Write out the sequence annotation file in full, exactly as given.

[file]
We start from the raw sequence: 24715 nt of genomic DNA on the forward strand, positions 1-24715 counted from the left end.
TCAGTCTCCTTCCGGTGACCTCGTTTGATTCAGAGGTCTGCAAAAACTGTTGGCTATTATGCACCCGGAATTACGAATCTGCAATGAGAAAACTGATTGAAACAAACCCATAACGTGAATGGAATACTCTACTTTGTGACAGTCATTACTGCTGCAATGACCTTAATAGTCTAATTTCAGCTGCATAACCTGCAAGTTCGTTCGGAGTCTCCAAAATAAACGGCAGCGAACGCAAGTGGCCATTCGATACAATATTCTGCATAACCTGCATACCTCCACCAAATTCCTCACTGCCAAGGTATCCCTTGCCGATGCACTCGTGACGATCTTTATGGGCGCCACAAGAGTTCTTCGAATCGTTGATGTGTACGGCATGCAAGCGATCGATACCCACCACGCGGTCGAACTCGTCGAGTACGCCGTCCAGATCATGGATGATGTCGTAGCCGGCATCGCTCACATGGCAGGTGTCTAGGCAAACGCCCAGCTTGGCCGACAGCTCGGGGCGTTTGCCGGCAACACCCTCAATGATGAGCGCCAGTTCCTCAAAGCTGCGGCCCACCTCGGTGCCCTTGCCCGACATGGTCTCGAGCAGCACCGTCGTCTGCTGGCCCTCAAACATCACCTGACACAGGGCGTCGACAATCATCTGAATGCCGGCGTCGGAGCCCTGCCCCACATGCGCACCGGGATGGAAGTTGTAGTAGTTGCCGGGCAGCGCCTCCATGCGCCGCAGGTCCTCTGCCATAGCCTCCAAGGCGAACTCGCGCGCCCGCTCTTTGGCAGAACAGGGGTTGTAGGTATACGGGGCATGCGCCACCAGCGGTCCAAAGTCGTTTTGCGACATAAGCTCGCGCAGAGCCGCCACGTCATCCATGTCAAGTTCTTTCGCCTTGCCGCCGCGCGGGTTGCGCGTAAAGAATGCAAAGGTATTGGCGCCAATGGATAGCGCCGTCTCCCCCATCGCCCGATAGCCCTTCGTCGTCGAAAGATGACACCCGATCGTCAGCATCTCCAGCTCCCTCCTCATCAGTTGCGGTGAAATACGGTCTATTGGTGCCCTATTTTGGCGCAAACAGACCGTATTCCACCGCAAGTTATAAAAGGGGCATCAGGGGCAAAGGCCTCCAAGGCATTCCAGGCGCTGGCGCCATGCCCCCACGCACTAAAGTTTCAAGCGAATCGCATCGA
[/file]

We start from the raw sequence: 24715 nt of genomic DNA on the forward strand, positions 1-24715 counted from the left end.
TCAGTCTCCTTCCGGTGACCTCGTTTGATTCAGAGGTCTGCAAAAACTGTTGGCTATTATGCACCCGGAATTACGAATCTGCAATGAGAAAACTGATTGAAACAAACCCATAACGTGAATGGAATACTCTACTTTGTGACAGTCATTACTGCTGCAATGACCTTAATAGTCTAATTTCAGCTGCATAACCTGCAAGTTCGTTCGGAGTCTCCAAAATAAACGGCAGCGAACGCAAGTGGCCATTCGATACAATATTCTGCATAACCTGCATACCTCCACCAAATTCCTCACTGCCAAGGTATCCCTTGCCGATGCACTCGTGACGATCTTTATGGGCGCCACAAGAGTTCTTCGAATCGTTGATGTGTACGGCATGCAAGCGATCGATACCCACCACGCGGTCGAACTCGTCGAGTACGCCGTCCAGATCATGGATGATGTCGTAGCCGGCATCGCTCACATGGCAGGTGTCTAGGCAAACGCCCAGCTTGGCCGACAGCTCGGGGCGTTTGCCGGCAACACCCTCAATGATGAGCGCCAGTTCCTCAAAGCTGCGGCCCACCTCGGTGCCCTTGCCCGACATGGTCTCGAGCAGCACCGTCGTCTGCTGGCCCTCAAACATCACCTGACACAGGGCGTCGACAATCATCTGAATGCCGGCGTCGGAGCCCTGCCCCACATGCGCACCGGGATGGAAGTTGTAGTAGTTGCCGGGCAGCGCCTCCATGCGCCGCAGGTCCTCTGCCATAGCCTCCAAGGCGAACTCGCGCGCCCGCTCTTTGGCAGAACAGGGGTTGTAGGTATACGGGGCATGCGCCACCAGCGGTCCAAAGTCGTTTTGCGACATAAGCTCGCGCAGAGCCGCCACGTCATCCATGTCAAGTTCTTTCGCCTTGCCGCCGCGCGGGTTGCGCGTAAAGAATGCAAAGGTATTGGCGCCAATGGATAGCGCCGTCTCCCCCATCGCCCGATAGCCCTTCGTCGTCGAAAGATGACACCCGATCGTCAGCATCTCCAGCTCCCTCCTCATCAGTTGCGGTGAAATACGGTCTATTGGTGCCCTATTTTGGCGCAAACAGACCGTATTCCACCGCAAGTTATAAAAGGGGCATCAGGGGCAAAGGCCTCCAAGGCATTCCAGGCGCTGGCGCCATGCCCCCACGCACTAAAGTTTCAAGCGAATCGCATCGA